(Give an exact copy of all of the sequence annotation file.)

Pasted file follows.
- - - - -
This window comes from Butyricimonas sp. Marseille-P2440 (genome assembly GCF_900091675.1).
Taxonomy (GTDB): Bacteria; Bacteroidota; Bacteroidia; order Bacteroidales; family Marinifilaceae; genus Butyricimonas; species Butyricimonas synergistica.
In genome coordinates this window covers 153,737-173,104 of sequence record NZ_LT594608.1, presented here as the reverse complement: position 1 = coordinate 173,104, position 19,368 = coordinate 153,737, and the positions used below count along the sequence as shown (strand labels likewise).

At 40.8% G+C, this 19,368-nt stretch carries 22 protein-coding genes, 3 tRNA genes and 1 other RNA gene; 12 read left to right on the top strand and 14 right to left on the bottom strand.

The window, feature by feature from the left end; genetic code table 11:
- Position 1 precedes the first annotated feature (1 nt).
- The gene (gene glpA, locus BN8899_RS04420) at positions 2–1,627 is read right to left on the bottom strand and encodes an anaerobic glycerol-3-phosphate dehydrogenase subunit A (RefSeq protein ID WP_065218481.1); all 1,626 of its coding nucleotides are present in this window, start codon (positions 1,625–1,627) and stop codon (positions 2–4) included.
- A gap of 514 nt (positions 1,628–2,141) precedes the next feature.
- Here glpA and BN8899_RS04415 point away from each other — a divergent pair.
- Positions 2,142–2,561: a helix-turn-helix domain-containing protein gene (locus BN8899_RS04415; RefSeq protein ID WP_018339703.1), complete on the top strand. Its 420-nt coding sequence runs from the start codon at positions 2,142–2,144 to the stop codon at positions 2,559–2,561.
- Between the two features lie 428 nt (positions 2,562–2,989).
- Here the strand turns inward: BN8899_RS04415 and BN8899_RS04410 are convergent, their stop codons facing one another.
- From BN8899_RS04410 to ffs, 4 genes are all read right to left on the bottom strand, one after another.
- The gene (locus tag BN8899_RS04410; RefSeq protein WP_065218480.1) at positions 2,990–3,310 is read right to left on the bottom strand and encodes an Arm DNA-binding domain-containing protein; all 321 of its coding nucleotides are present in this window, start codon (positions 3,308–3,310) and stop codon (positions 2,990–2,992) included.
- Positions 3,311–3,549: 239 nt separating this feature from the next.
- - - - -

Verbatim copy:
This window comes from Butyricimonas sp. Marseille-P2440 (genome assembly GCF_900091675.1).
Taxonomy (GTDB): Bacteria; Bacteroidota; Bacteroidia; order Bacteroidales; family Marinifilaceae; genus Butyricimonas; species Butyricimonas synergistica.
In genome coordinates this window covers 153,737-173,104 of sequence record NZ_LT594608.1, presented here as the reverse complement: position 1 = coordinate 173,104, position 19,368 = coordinate 153,737, and the positions used below count along the sequence as shown (strand labels likewise).

At 40.8% G+C, this 19,368-nt stretch carries 22 protein-coding genes, 3 tRNA genes and 1 other RNA gene; 12 read left to right on the top strand and 14 right to left on the bottom strand.

The window, feature by feature from the left end; genetic code table 11:
- Position 1 precedes the first annotated feature (1 nt).
- The gene (gene glpA, locus BN8899_RS04420) at positions 2–1,627 is read right to left on the bottom strand and encodes an anaerobic glycerol-3-phosphate dehydrogenase subunit A (RefSeq protein ID WP_065218481.1); all 1,626 of its coding nucleotides are present in this window, start codon (positions 1,625–1,627) and stop codon (positions 2–4) included.
- A gap of 514 nt (positions 1,628–2,141) precedes the next feature.
- Here glpA and BN8899_RS04415 point away from each other — a divergent pair.
- Positions 2,142–2,561: a helix-turn-helix domain-containing protein gene (locus BN8899_RS04415; RefSeq protein ID WP_018339703.1), complete on the top strand. Its 420-nt coding sequence runs from the start codon at positions 2,142–2,144 to the stop codon at positions 2,559–2,561.
- Between the two features lie 428 nt (positions 2,562–2,989).
- Here the strand turns inward: BN8899_RS04415 and BN8899_RS04410 are convergent, their stop codons facing one another.
- From BN8899_RS04410 to ffs, 4 genes are all read right to left on the bottom strand, one after another.
- The gene (locus tag BN8899_RS04410; RefSeq protein WP_065218480.1) at positions 2,990–3,310 is read right to left on the bottom strand and encodes an Arm DNA-binding domain-containing protein; all 321 of its coding nucleotides are present in this window, start codon (positions 3,308–3,310) and stop codon (positions 2,990–2,992) included.
- Positions 3,311–3,549: 239 nt separating this feature from the next.